Forest Service Challenged on Chainsaws in Wilderness
Denver, CO – A coalition of conservation organizations filed a lawsuit today against the United States Forest Service for their secretive approval of a policy to violate the Wilderness Act by allowing chainsaws to clear obstructed trails in the Weminuche and South San Juan Wildernesses this summer. The groups are asking the court to overturn the Forest Service’s approval and direct the agency to comply with the Wilderness Act by inviting public participation and weighing lawful alternatives to allowing motorized equipment in the wildernesses.
The concept of wilderness as codified in the Wilderness Act is to restrain the impulse to use our industrial might, to allow wilderness to be left untrammeled by humans and dominated by natural processes. “Wilderness exists for it’s own sake. It represents a piece of primitive America free of motors and technology that have allowed humans to dominate so much of the planet. It is not the role of the Forest Service to alter wilderness to appease impatient managers or visitors,” says George Nickas of Wilderness Watch.
While there are exceptions for the use of motorized equipment in dire emergencies, such as search and rescue, inconvenienced trail users clearly does not rise to that level. Heavy deadfall can be a challenge, but 80% of trails in the San Juan National Forest are not in designated Wilderness and can be cleared with motorized equipment.
In fact, the Wilderness Act explicitly bans administrative waivers for ease or convenience of trail maintenance using chainsaws or other motorized equipment. The Forest Service’s Minimum Requirements Decision Guide helpfully spells out exactly that point: “Forest Service policy does not allow managers to base a decision to approve a generally prohibited use solely on a rationale that the method or tool is quicker, cheaper and easier (FSM 2320.6).”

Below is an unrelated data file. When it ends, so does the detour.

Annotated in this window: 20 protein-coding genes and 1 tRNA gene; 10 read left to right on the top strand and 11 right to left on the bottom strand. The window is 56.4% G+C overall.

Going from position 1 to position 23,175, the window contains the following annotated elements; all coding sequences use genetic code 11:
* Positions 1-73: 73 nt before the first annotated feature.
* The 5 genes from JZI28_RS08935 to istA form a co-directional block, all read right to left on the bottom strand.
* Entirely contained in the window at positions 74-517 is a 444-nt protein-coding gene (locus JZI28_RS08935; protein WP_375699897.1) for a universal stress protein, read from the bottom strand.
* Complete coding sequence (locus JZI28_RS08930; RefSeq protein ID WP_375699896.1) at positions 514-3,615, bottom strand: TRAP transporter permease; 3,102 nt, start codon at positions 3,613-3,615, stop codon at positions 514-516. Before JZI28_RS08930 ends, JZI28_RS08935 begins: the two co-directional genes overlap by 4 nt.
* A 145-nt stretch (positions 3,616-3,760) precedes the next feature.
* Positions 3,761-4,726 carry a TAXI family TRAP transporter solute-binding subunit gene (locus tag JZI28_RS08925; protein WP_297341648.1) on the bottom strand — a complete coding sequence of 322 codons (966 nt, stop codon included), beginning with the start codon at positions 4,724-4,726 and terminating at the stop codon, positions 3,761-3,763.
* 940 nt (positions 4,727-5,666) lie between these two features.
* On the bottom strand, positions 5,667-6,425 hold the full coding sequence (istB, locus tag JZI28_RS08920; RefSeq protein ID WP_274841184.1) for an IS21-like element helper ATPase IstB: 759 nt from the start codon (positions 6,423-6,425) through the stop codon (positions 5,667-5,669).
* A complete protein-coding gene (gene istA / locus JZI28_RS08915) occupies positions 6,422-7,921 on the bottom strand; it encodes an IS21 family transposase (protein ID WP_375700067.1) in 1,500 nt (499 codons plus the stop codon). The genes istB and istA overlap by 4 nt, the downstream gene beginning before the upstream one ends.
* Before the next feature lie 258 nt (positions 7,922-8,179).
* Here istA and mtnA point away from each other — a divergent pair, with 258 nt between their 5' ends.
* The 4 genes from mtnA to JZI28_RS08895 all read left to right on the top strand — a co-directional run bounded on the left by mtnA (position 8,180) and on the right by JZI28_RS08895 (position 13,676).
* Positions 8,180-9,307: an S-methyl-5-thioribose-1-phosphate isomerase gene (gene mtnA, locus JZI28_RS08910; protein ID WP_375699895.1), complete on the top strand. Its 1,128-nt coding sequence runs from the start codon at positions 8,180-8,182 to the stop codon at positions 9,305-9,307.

The Forest Service has been effectively clearing wilderness trails for decades. “I know from my 30 years of experience using a crosscut saw to buck trees, some of them 28 inches in diameter, out on wilderness trails that the work can be done safely and efficiently with crosscut saws and axes. In 2005, a crew of 10 people in the Weminuche Wilderness cleared over 3,000 trees with hand tools. This authorization is unnecessary and sets a dangerous precedent for all Wilderness in the U.S.,” says Anne Dal Vera, retired Wilderness Ranger.
“More discouraging than the lack of commitment to following the plain language of the law, is the demonstrated dismissal of the fundamental purpose of wilderness – to show restraint and humility in the wildest parts of the Rockies,” says Mark Pearson of the regional environmental advocacy group, San Juan Citizens Alliance.
If allowed to proceed, this decision will set a disturbing precedent for using chainsaws or other motorized equipment in wilderness for convenience and without public input. If the Forest Service believes the challenge of clearing within wilderness areas is a pressing public concern, the agency should initiate an open and transparent public process to invite perspectives of all wilderness users.
“We need wild, untouched places where we can retreat from civilization and remember what we deeply value,” says Shelley Silbert of the Great Old Broads for Wilderness, a national conservation organization. “Only 3% of land in the lower 48 states is protected as Wilderness. These special places allow us to take a step back and think about our human imprint. We stand ready to help the Forest Service in finding a better way.”
• George Nickas, Executive Director, Wilderness Watch, email@example.com, 406-542-2048 ext. 4
• Shelley Silbert, Executive Director, Great Old Broads for Wilderness, firstname.lastname@example.org, 970-385-9577 or 928-600-6754
• Mark Pearson, Executive Director, San Juan Citizens Alliance, email@example.com, 970-259-3583 ext. 1